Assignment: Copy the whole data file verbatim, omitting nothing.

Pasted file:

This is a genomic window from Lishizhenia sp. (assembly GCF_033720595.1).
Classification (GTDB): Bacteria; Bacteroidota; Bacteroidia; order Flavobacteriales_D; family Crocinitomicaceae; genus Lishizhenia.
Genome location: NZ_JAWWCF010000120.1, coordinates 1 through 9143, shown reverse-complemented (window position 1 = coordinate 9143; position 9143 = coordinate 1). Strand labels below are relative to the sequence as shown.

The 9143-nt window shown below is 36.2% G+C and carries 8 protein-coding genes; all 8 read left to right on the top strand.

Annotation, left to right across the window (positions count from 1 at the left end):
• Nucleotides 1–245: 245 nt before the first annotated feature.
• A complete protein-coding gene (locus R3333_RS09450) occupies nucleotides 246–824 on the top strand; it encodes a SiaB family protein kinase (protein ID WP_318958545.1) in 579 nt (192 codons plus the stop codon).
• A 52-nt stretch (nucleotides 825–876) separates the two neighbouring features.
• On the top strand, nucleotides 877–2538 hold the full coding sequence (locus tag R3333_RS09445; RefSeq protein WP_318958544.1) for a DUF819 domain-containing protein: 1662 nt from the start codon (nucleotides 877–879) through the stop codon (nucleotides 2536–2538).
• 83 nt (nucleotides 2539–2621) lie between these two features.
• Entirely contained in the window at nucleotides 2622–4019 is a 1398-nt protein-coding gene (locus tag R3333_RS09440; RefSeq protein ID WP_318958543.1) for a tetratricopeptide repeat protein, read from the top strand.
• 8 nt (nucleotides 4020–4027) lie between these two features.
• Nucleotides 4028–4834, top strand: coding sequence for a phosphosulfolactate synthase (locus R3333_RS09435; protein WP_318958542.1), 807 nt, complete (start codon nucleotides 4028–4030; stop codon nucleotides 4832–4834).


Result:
This is a genomic window from Lishizhenia sp. (assembly GCF_033720595.1).
Classification (GTDB): Bacteria; Bacteroidota; Bacteroidia; order Flavobacteriales_D; family Crocinitomicaceae; genus Lishizhenia.
Genome location: NZ_JAWWCF010000120.1, coordinates 1 through 9143, shown reverse-complemented (window position 1 = coordinate 9143; position 9143 = coordinate 1). Strand labels below are relative to the sequence as shown.

The 9143-nt window shown below is 36.2% G+C and carries 8 protein-coding genes; all 8 read left to right on the top strand.

Annotation, left to right across the window (positions count from 1 at the left end):
• Nucleotides 1–245: 245 nt before the first annotated feature.
• A complete protein-coding gene (locus R3333_RS09450) occupies nucleotides 246–824 on the top strand; it encodes a SiaB family protein kinase (protein ID WP_318958545.1) in 579 nt (192 codons plus the stop codon).
• A 52-nt stretch (nucleotides 825–876) separates the two neighbouring features.
• On the top strand, nucleotides 877–2538 hold the full coding sequence (locus tag R3333_RS09445; RefSeq protein WP_318958544.1) for a DUF819 domain-containing protein: 1662 nt from the start codon (nucleotides 877–879) through the stop codon (nucleotides 2536–2538).
• 83 nt (nucleotides 2539–2621) lie between these two features.
• Entirely contained in the window at nucleotides 2622–4019 is a 1398-nt protein-coding gene (locus tag R3333_RS09440; RefSeq protein ID WP_318958543.1) for a tetratricopeptide repeat protein, read from the top strand.
• 8 nt (nucleotides 4020–4027) lie between these two features.
• Nucleotides 4028–4834, top strand: coding sequence for a phosphosulfolactate synthase (locus R3333_RS09435; protein WP_318958542.1), 807 nt, complete (start codon nucleotides 4028–4030; stop codon nucleotides 4832–4834).